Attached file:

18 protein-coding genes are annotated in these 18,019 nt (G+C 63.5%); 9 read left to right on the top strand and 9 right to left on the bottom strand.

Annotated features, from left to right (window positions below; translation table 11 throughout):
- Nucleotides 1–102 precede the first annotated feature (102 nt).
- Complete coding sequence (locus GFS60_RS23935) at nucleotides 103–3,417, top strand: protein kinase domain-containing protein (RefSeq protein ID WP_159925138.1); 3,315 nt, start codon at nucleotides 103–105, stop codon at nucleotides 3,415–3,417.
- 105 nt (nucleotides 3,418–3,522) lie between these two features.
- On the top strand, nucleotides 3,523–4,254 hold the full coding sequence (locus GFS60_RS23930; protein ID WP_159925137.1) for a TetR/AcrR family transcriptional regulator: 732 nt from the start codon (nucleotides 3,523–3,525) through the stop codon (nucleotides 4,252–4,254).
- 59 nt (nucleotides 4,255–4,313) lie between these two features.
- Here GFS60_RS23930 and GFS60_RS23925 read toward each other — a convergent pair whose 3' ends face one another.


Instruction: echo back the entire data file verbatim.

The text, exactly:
18 protein-coding genes are annotated in these 18,019 nt (G+C 63.5%); 9 read left to right on the top strand and 9 right to left on the bottom strand.

Annotated features, from left to right (window positions below; translation table 11 throughout):
- Nucleotides 1–102 precede the first annotated feature (102 nt).
- Complete coding sequence (locus GFS60_RS23935) at nucleotides 103–3,417, top strand: protein kinase domain-containing protein (RefSeq protein ID WP_159925138.1); 3,315 nt, start codon at nucleotides 103–105, stop codon at nucleotides 3,415–3,417.
- 105 nt (nucleotides 3,418–3,522) lie between these two features.
- On the top strand, nucleotides 3,523–4,254 hold the full coding sequence (locus GFS60_RS23930; protein ID WP_159925137.1) for a TetR/AcrR family transcriptional regulator: 732 nt from the start codon (nucleotides 3,523–3,525) through the stop codon (nucleotides 4,252–4,254).
- 59 nt (nucleotides 4,255–4,313) lie between these two features.
- Here GFS60_RS23930 and GFS60_RS23925 read toward each other — a convergent pair whose 3' ends face one another.